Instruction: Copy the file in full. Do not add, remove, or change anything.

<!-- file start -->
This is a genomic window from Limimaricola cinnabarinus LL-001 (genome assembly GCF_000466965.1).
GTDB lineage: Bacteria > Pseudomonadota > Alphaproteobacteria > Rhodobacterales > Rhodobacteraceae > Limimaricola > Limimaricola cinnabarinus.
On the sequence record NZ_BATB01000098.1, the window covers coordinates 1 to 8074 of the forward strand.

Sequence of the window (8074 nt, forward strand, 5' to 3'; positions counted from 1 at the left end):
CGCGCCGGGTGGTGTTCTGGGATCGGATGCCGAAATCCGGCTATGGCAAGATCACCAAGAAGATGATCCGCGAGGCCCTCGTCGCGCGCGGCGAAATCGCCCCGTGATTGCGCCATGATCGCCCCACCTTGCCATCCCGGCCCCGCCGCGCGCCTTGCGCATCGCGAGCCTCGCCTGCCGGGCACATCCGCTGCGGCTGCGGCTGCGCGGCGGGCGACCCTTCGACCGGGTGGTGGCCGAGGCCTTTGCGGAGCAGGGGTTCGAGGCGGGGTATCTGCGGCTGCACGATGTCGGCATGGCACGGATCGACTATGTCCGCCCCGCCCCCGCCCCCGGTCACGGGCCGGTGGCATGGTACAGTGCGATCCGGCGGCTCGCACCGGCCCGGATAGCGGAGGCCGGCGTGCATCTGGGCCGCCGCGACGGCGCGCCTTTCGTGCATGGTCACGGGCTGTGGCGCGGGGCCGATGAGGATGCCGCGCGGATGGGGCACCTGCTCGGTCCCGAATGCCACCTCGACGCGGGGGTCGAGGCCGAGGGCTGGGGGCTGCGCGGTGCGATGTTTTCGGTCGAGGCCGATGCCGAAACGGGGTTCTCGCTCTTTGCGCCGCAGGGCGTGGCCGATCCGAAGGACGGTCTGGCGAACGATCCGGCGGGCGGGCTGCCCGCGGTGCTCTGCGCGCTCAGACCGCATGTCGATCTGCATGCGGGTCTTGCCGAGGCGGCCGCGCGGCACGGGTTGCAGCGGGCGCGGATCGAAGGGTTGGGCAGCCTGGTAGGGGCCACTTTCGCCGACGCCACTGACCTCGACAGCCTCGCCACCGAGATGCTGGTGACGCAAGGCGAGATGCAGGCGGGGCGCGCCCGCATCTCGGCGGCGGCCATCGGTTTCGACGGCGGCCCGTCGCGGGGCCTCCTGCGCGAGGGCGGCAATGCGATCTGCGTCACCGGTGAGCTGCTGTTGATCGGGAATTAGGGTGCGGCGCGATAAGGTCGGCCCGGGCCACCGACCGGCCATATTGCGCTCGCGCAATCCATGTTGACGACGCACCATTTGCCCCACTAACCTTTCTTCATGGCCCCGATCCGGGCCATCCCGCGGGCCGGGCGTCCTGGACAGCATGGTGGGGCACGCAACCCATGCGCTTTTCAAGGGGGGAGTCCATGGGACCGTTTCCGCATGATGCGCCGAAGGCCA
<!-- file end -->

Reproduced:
This is a genomic window from Limimaricola cinnabarinus LL-001 (genome assembly GCF_000466965.1).
GTDB lineage: Bacteria > Pseudomonadota > Alphaproteobacteria > Rhodobacterales > Rhodobacteraceae > Limimaricola > Limimaricola cinnabarinus.
On the sequence record NZ_BATB01000098.1, the window covers coordinates 1 to 8074 of the forward strand.

Sequence of the window (8074 nt, forward strand, 5' to 3'; positions counted from 1 at the left end):
CGCGCCGGGTGGTGTTCTGGGATCGGATGCCGAAATCCGGCTATGGCAAGATCACCAAGAAGATGATCCGCGAGGCCCTCGTCGCGCGCGGCGAAATCGCCCCGTGATTGCGCCATGATCGCCCCACCTTGCCATCCCGGCCCCGCCGCGCGCCTTGCGCATCGCGAGCCTCGCCTGCCGGGCACATCCGCTGCGGCTGCGGCTGCGCGGCGGGCGACCCTTCGACCGGGTGGTGGCCGAGGCCTTTGCGGAGCAGGGGTTCGAGGCGGGGTATCTGCGGCTGCACGATGTCGGCATGGCACGGATCGACTATGTCCGCCCCGCCCCCGCCCCCGGTCACGGGCCGGTGGCATGGTACAGTGCGATCCGGCGGCTCGCACCGGCCCGGATAGCGGAGGCCGGCGTGCATCTGGGCCGCCGCGACGGCGCGCCTTTCGTGCATGGTCACGGGCTGTGGCGCGGGGCCGATGAGGATGCCGCGCGGATGGGGCACCTGCTCGGTCCCGAATGCCACCTCGACGCGGGGGTCGAGGCCGAGGGCTGGGGGCTGCGCGGTGCGATGTTTTCGGTCGAGGCCGATGCCGAAACGGGGTTCTCGCTCTTTGCGCCGCAGGGCGTGGCCGATCCGAAGGACGGTCTGGCGAACGATCCGGCGGGCGGGCTGCCCGCGGTGCTCTGCGCGCTCAGACCGCATGTCGATCTGCATGCGGGTCTTGCCGAGGCGGCCGCGCGGCACGGGTTGCAGCGGGCGCGGATCGAAGGGTTGGGCAGCCTGGTAGGGGCCACTTTCGCCGACGCCACTGACCTCGACAGCCTCGCCACCGAGATGCTGGTGACGCAAGGCGAGATGCAGGCGGGGCGCGCCCGCATCTCGGCGGCGGCCATCGGTTTCGACGGCGGCCCGTCGCGGGGCCTCCTGCGCGAGGGCGGCAATGCGATCTGCGTCACCGGTGAGCTGCTGTTGATCGGGAATTAGGGTGCGGCGCGATAAGGTCGGCCCGGGCCACCGACCGGCCATATTGCGCTCGCGCAATCCATGTTGACGACGCACCATTTGCCCCACTAACCTTTCTTCATGGCCCCGATCCGGGCCATCCCGCGGGCCGGGCGTCCTGGACAGCATGGTGGGGCACGCAACCCATGCGCTTTTCAAGGGGGGAGTCCATGGGACCGTTTCCGCATGATGCGCCGAAGGCCA